Big Brother’s face looms from giant telescreens in Victory Square in Michael Radford’s 1984 film adaptation of George Orwell’s Nineteen Eighty-Four. (from here)

Here of late we have debated whether God or Government gives us our rights (see INCOMPATIBLE VIEWS ON GOVERNMENT — PART 1). During this debate, the debaters have tried to avoid castigating the morals of their opponents. Why have done that? Although I consider the concept of government-given “rights” immoral, I cannot point to myself and honestly say I am not a sinner. We are all sinners.

Consider Jesus’ gripe against the Pharisees. Jesus condemned the Pharisees because they would not admit their sinfulness. He anguished over them because their pride would not allow them to accept salvation as a gift. The Pharisees behaved well, but they mistakenly thought of themselves as good. Only God is good. God is God, not any of us.

When we speak of Government-given “rights”, we speak of a problem that arises out of the pride of man. God-given rights require us to acknowledge the sovereignty of our Creator. God-given rights force us to admit we are as God made us. However, if government gives us our rights, then we have the “right” to use government to mold our neighbors according to our own designs. If government is sovereign over our “rights”, then sin becomes whatever we define as sin, and good becomes whatever we define as good.

If we use the definition of rights provided in the Declaration of Independence, then we accept as the truth “that all men are created equal, that they are endowed by their Creator with certain unalienable Rights, that among these are Life, Liberty and the pursuit of Happiness”. Then we each go looking for God’s definitions of Life, Liberty and the pursuit of Happiness. Instead of looking legal definitions of “rights” that comport with our pride, we humble ourselves and contemplate how God would have us respect the rights of our neighbors. We remember that God is the Master of our neighbors, not any of us, not even the majority of us.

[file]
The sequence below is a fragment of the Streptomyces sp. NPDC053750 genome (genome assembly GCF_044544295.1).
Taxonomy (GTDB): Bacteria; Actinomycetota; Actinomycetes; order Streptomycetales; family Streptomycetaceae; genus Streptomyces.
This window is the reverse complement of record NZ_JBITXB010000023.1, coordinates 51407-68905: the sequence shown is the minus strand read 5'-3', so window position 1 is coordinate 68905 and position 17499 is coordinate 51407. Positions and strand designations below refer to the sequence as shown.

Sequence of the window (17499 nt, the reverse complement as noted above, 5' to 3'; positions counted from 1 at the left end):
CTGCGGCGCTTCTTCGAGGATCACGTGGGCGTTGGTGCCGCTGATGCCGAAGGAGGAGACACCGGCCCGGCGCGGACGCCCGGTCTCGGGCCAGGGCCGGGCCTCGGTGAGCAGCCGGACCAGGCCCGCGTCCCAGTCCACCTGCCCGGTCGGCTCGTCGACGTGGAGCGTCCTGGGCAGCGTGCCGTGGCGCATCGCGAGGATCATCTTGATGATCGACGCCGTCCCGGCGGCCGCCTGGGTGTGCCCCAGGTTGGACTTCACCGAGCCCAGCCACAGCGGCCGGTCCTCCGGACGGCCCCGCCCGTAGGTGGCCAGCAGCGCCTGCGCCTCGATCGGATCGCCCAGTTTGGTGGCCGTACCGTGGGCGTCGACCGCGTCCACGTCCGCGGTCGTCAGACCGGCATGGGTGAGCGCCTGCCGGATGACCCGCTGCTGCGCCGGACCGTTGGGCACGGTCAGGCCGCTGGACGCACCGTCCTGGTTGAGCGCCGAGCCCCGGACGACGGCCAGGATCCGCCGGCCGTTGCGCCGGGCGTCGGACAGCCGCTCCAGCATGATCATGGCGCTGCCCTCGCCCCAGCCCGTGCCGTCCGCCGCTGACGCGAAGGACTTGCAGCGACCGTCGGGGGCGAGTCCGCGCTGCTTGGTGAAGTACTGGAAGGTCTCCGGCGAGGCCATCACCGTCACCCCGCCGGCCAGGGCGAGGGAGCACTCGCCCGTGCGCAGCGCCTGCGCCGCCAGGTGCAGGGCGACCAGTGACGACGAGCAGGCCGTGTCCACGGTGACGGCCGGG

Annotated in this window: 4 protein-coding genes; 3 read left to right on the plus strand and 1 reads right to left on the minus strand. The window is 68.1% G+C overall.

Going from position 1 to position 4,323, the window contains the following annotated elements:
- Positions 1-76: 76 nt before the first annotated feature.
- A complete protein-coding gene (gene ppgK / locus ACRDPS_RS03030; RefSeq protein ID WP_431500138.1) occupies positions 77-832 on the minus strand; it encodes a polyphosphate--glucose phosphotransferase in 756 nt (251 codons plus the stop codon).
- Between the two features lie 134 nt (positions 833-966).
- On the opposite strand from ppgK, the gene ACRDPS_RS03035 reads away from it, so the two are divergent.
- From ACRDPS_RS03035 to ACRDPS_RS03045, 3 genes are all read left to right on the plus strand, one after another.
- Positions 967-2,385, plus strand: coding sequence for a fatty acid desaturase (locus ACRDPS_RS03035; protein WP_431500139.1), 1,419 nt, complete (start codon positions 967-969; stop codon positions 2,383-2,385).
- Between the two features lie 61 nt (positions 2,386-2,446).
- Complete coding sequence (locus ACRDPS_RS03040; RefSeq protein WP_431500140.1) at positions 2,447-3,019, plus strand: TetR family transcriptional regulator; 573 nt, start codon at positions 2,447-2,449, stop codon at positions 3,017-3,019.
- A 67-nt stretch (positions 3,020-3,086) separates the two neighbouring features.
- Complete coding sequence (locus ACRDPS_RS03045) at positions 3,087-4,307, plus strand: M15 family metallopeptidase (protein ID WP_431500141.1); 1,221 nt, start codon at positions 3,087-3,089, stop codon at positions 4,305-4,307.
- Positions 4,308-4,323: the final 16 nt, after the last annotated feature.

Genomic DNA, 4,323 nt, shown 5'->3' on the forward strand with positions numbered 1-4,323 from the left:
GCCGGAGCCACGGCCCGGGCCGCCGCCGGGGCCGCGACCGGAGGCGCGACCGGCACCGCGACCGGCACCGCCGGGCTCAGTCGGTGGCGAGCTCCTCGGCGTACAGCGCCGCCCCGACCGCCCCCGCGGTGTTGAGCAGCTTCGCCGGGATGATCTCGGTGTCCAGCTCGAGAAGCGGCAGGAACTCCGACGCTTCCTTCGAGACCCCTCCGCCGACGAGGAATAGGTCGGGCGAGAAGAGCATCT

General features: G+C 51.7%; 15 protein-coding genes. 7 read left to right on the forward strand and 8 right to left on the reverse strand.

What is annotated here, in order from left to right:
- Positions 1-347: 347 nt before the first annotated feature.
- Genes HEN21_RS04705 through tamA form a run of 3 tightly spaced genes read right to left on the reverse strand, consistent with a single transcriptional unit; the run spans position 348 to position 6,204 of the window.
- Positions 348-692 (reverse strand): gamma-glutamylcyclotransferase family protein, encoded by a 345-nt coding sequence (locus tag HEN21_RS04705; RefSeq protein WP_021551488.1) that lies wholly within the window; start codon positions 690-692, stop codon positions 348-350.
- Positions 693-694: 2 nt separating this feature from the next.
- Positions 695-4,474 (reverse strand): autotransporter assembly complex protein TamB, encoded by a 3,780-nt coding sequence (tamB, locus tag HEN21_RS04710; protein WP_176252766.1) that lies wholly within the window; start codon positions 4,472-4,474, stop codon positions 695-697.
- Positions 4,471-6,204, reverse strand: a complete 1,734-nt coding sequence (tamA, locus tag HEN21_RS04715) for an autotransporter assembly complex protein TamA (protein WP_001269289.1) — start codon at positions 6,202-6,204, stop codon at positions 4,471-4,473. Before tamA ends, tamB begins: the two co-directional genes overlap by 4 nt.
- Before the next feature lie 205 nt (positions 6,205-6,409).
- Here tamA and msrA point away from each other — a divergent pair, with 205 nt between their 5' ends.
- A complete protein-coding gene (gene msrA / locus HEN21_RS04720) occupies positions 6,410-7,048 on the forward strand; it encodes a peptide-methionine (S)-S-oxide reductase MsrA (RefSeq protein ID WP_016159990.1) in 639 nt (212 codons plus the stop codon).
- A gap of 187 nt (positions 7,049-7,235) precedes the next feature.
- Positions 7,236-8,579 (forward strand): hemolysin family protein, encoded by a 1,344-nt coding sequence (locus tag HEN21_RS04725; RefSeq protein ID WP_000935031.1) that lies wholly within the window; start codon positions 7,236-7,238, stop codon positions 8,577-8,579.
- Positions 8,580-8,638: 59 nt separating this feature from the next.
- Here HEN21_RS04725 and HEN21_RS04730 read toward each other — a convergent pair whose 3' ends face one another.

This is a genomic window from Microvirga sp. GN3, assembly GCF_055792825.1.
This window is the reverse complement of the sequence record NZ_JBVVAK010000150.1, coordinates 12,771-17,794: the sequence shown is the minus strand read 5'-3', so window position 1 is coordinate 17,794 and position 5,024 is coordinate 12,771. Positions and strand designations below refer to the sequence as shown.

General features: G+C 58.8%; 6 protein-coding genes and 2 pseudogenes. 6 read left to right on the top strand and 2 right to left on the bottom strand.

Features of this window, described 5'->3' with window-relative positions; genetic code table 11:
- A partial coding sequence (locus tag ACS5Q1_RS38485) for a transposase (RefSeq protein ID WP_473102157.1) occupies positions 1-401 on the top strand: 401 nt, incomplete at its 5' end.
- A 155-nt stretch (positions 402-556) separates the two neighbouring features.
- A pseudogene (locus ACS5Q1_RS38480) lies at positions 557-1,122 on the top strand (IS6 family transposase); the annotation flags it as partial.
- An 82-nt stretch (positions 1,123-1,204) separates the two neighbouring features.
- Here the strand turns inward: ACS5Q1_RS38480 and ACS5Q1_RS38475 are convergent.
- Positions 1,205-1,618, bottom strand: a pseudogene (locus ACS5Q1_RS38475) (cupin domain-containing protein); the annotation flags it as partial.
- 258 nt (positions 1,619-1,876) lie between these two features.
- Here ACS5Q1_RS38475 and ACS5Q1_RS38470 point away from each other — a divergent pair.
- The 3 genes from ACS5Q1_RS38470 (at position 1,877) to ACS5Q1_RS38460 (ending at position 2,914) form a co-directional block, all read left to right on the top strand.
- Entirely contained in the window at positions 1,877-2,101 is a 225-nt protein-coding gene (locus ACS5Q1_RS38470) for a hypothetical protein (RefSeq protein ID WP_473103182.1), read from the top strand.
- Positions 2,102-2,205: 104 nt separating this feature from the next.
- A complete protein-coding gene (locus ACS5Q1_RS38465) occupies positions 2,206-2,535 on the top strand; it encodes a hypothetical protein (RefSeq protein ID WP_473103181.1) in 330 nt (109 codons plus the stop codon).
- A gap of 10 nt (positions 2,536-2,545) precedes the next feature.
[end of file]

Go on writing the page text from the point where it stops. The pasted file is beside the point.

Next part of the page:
John Locke is the person we credit with coming up with the idea of natural, God-given rights to life, liberty, and property. With the definition of natural rights, Locke stated the objective of a good government is the protection of our natural rights. He did not invent anything; he just expressed what people already knew in their hearts. To protect each other’s rights, we prohibit certain evils.

In a free society, laws prohibit people from doing things that they should not do. Therefore, we have laws against stealing, slavery, and murder. What John Locke proposed that was “new” the assertion the laws against stealing, slavery, and murder protect natural (God-given) rights to own property, the right to liberty, and the right to life respectively.

What about the fact that the Declaration of Independence refers to the pursuit of happiness instead the right to property? The pursuit of happiness is a broader expression. It implies the right to own property and the right to make use of our property as we each think proper (according to our own religious beliefs).